The Southwestern Historical Quarterly, Volume 42, July 1938 - April, 1939 Page: 163
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his election. He was a poet on the side. That's the trouble with
his poetry. There is in it nothing from the deep inside of the
man, nothing of the actual land he was supposed to represent.
Suppose he had put his most notorious political god-child, the
mad, wild, fantastical, tragic, realistic Santa Fe Expedition into
a poem-instead of "the belle of Nindiri," the "sweet daughter of
Mendoza," "beautiful Irene," "the cold, chaste moon," and all
the other saccharine inanities that make up his subject matter.
He could not have done it, and there is no use of speculating.
To have, however, not only a definitive compendium of Lamar's
poems but a definite and scholarly treatment of the circumstances
of their composition, one by one for the eighty-seven poems, is
something that all inquiring readers interested either in Texas
history or Southern Literature should be grateful for. This and
much more we have in The Life and Poems of Mirabeau B. Lamar,
by Philip Graham.
The biographical treatment, which precedes the poems, is more
compact than Herbert Gambrell's life of Lamar, which was issued
four years ago and is already out of print, and is certainly com-
posed of nothing but sifted fact. One feels in reading it that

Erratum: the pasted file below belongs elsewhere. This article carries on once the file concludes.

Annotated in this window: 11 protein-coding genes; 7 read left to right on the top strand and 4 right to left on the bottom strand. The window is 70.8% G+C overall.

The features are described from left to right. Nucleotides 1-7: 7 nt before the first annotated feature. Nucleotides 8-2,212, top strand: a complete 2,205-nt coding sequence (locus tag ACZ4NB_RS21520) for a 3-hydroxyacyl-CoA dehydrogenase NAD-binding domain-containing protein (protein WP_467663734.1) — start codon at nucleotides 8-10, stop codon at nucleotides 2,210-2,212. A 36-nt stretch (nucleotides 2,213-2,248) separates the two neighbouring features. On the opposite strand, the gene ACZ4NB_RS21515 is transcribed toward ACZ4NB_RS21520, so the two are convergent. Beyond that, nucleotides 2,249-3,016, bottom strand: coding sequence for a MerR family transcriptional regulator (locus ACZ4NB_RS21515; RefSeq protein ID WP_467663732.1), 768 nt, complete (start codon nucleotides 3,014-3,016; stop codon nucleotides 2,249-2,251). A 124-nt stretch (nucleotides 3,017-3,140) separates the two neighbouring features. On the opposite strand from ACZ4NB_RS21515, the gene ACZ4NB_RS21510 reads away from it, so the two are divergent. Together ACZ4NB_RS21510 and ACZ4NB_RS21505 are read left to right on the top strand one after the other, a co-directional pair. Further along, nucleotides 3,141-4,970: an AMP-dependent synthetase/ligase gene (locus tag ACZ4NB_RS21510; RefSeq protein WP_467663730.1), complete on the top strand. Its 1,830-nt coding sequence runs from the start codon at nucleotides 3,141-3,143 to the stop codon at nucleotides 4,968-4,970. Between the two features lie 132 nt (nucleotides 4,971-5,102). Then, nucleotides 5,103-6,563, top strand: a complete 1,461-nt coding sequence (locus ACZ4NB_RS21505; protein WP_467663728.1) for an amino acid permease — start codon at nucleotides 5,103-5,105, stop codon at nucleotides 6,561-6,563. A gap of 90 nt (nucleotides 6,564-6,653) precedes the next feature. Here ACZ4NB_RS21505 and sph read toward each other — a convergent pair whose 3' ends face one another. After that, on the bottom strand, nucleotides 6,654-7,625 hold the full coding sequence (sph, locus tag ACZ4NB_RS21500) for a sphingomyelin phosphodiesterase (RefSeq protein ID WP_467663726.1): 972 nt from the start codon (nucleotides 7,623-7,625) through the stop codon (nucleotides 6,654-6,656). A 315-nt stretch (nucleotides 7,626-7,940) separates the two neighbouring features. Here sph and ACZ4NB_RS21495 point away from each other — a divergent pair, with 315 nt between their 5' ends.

Graham has examined about all the sources there are to examine.
Two of his succinct deductions, one about Lamar as "President of
a New Republic," and the other about the "Poet Laureate of the
Southwest," are worthy of quotation:
"It was apparently becoming a habit with the Texans to
retire their presidents under a shadow of disapproval, and
Lamar went out of office almost as much abused as Burnet
and Houston had been. None realized better than he, how-
ever, that his administration, though a financial failure, had
laid the secure foundations of a great state in terms of homes,
schools, and clean government."
"In the final analysis Lamar appears to have been, cul-
turally speaking, torn between conflicting forces. He was
reared in an America that had its eyes definitely fixed on
England for literary models. . . . Practiced in the poetry
of compliments as interpreted by the traditions and conven-
tions of the South, Lamar found himself suddenly trans-
planted to the fringe of the frontier in Texas. Here the
conservative culture of the Old South which he had brought
with him met a new environment, wholly foreign to it. In
his own living he made the adjustment, he became a pioneer.
That, perhaps, is the reason he never even dreamed of mixing
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Texas State Historical Association. The Southwestern Historical Quarterly, Volume 42, July 1938 - April, 1939, periodical, 1939; Austin, Texas. (texashistory.unt.edu/ark:/67531/metapth101107/m1/177/: accessed April 30, 2017), University of North Texas Libraries, The Portal to Texas History, texashistory.unt.edu; crediting Texas State Historical Association.